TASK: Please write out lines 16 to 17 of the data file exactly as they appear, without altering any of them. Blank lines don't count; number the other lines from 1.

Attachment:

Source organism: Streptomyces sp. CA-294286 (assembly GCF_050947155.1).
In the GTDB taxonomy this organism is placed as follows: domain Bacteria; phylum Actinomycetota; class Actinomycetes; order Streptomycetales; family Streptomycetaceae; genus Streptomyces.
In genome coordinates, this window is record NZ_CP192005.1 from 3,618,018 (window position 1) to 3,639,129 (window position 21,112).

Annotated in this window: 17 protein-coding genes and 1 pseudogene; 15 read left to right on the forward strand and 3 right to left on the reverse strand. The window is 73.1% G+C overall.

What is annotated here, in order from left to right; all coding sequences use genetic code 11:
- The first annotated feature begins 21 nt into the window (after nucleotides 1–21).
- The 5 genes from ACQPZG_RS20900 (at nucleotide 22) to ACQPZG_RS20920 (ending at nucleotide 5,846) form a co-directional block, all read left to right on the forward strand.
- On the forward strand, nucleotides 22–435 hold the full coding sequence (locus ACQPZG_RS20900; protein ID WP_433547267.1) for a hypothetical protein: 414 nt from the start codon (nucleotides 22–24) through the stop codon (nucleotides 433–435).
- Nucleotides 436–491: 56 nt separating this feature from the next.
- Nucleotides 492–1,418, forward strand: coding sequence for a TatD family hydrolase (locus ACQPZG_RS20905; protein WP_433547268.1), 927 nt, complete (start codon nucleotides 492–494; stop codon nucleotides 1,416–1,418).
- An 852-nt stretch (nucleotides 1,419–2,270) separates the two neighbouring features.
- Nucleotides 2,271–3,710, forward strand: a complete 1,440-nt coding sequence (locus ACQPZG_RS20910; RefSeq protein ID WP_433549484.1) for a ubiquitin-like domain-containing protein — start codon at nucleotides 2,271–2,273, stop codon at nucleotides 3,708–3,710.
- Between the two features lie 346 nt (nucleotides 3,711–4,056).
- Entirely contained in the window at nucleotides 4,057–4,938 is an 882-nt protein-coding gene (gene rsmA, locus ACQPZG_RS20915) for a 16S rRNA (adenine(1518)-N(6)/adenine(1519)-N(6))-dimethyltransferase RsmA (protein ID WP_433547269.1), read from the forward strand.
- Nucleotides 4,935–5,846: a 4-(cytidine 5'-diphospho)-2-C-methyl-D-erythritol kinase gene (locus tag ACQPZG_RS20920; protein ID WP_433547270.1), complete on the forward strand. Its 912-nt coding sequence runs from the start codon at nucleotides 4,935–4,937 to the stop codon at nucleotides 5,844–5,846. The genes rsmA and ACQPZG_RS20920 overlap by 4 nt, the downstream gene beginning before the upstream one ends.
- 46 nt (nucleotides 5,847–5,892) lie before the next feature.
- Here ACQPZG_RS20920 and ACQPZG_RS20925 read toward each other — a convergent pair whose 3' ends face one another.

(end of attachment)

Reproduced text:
- 46 nt (nucleotides 5,847–5,892) lie before the next feature.
- Here ACQPZG_RS20920 and ACQPZG_RS20925 read toward each other — a convergent pair whose 3' ends face one another.